Zoe Kabuye aka MC Loy is part of an interesting team of hip-hop artists who team up to deliver a weekly TV bulletin in an attempt to reach out to younger audiences in Uganda.
What sets them apart from the regular news is that they call themselves “rap-orters” and use rap to broadcast the news with “rhyme and reason”. The show, called NewzBeat, airs every Saturday on Uganda’s NTV channel, right before the regular news bulletin.
Kabuye was rapping for several TV and radio shows when, at the age of 13, she was invited by Sharon Bwogi to join NewzBeat. Bwogi, the presenter of the show, is known as Uganda’s “queen of hip-hop” and goes by the moniker Lady Slyke. NewzBeat thus aired its first show in 2014, with Lady Slyke, Daniel Kisekka a.k.a. Survivor, and Kabuye as MC Loy.
The show, run by young people, for young people, aims to “promote diversity and visibility for marginalised groups” and “push the boundaries of press limitations.” It is aired in both English and Luganda, the local language, and tackles controversial and relevant topics that reach out to Uganda’s youth that prefers music to newscasts.
Teen rapper Kabuye, now 16, raps on the show about topics such as corruption, Uganda’s controversial anti-gay law, which was compared with anti-semitic Nazi Germany laws by some, sexual abuse, education and Uganda’s ID card programme.
“8 out of 10 unemployed, even with a degree or a diploma, finding work is still a drama. Too many job seekers, and too few job creators.”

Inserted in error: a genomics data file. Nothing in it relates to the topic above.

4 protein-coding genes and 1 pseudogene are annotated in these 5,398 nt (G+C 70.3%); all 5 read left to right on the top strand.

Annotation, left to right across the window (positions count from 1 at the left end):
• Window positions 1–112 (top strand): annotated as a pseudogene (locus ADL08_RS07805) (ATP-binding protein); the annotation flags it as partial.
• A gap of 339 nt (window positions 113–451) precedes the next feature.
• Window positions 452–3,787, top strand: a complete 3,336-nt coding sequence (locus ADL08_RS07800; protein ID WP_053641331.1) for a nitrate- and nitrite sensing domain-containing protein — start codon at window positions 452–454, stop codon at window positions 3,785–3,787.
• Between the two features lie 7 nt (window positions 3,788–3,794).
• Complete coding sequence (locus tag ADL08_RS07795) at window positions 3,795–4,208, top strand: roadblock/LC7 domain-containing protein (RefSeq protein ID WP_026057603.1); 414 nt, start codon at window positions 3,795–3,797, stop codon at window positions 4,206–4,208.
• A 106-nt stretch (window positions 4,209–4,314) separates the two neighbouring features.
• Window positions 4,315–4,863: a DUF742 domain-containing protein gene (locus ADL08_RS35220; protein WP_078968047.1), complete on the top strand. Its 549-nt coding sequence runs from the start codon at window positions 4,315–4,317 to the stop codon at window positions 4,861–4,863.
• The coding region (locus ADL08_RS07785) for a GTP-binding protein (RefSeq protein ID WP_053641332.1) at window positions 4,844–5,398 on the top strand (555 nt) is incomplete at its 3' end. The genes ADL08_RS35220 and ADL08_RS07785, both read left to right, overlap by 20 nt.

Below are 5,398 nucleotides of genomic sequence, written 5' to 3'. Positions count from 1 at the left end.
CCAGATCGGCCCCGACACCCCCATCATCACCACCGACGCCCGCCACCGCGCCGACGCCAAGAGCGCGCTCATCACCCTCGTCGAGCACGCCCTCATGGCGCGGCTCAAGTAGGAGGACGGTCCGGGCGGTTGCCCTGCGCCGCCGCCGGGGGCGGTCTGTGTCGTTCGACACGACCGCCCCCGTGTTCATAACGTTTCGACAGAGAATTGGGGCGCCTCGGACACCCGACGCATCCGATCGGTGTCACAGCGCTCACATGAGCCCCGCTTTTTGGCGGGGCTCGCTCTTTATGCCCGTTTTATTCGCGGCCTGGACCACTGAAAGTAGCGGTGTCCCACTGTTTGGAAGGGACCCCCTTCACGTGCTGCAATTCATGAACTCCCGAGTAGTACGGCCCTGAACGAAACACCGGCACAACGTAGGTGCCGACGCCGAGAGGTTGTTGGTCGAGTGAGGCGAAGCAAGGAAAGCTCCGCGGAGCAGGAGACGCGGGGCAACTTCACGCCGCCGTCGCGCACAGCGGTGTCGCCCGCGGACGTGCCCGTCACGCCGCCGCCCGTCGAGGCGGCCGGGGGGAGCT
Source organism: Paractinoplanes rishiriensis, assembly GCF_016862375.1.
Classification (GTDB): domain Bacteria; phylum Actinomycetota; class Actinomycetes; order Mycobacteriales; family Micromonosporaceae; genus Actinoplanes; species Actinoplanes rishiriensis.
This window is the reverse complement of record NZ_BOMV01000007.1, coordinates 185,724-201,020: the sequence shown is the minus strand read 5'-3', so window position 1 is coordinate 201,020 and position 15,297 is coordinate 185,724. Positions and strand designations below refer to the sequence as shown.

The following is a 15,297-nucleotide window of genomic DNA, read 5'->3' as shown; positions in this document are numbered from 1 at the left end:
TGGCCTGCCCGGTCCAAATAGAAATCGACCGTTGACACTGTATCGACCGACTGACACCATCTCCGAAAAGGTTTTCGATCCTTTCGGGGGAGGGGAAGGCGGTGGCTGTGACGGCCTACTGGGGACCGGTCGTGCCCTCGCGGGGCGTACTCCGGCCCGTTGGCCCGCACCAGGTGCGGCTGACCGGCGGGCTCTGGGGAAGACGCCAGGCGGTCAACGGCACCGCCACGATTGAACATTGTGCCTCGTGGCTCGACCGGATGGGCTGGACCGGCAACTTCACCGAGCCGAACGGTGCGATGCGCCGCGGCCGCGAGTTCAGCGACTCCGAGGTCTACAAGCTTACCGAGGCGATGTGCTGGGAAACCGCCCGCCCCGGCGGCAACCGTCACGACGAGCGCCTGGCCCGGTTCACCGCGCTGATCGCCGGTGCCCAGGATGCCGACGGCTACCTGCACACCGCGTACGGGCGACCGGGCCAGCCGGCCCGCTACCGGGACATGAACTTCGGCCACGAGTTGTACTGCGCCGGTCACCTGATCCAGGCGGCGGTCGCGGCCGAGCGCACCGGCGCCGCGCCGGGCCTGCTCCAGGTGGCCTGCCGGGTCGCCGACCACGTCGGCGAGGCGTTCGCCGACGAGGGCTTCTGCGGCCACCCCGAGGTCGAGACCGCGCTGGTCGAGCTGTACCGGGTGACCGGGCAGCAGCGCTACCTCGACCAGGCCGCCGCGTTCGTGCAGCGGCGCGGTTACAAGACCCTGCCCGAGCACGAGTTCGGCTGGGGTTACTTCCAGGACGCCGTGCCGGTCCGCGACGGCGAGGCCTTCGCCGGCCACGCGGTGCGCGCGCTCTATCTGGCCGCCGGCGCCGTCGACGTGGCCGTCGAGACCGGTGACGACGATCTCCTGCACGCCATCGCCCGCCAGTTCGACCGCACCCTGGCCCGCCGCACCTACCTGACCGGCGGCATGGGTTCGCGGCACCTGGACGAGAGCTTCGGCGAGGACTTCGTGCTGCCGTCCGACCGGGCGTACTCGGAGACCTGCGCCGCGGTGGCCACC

Kabuye herself believes in the motto, “Education for all, no more corruption” and thinks it is crucial for the youth to be aware of what’s happening in the world and around them. She even put her demands to the Ugandan President, Yoweri Museveni, saying:
“Yes, I am proud to be a Ugandan, living in the beautiful motherland, the pearl of Africa that grows every day and night with mega malls, roads, hospitals, education system and so much more. But we need some more and I wanna be the first female president of my country – Uganda, the pearl of Africa.”
The press faces heavy government censorship in Uganda, and issues like corruption or criticism of government officials have become increasingly difficult for journalists and media-houses to cover, who are subjected to frequent censorship, arrests or bans for the same.
Rap, however, is a rare medium that defies government regulations and falls under free speech. It has also turned out to be the perfect way of reaching out to Uganda’s population, whose average age is 15.5, by combining pop-culture, music and news-reporting.
NewzBeat has already gathered a wide, popular audience for themselves, which has surpassed the youth to even include businessmen and government ministers. They have plans to expand across Africa, which may soon be a reality.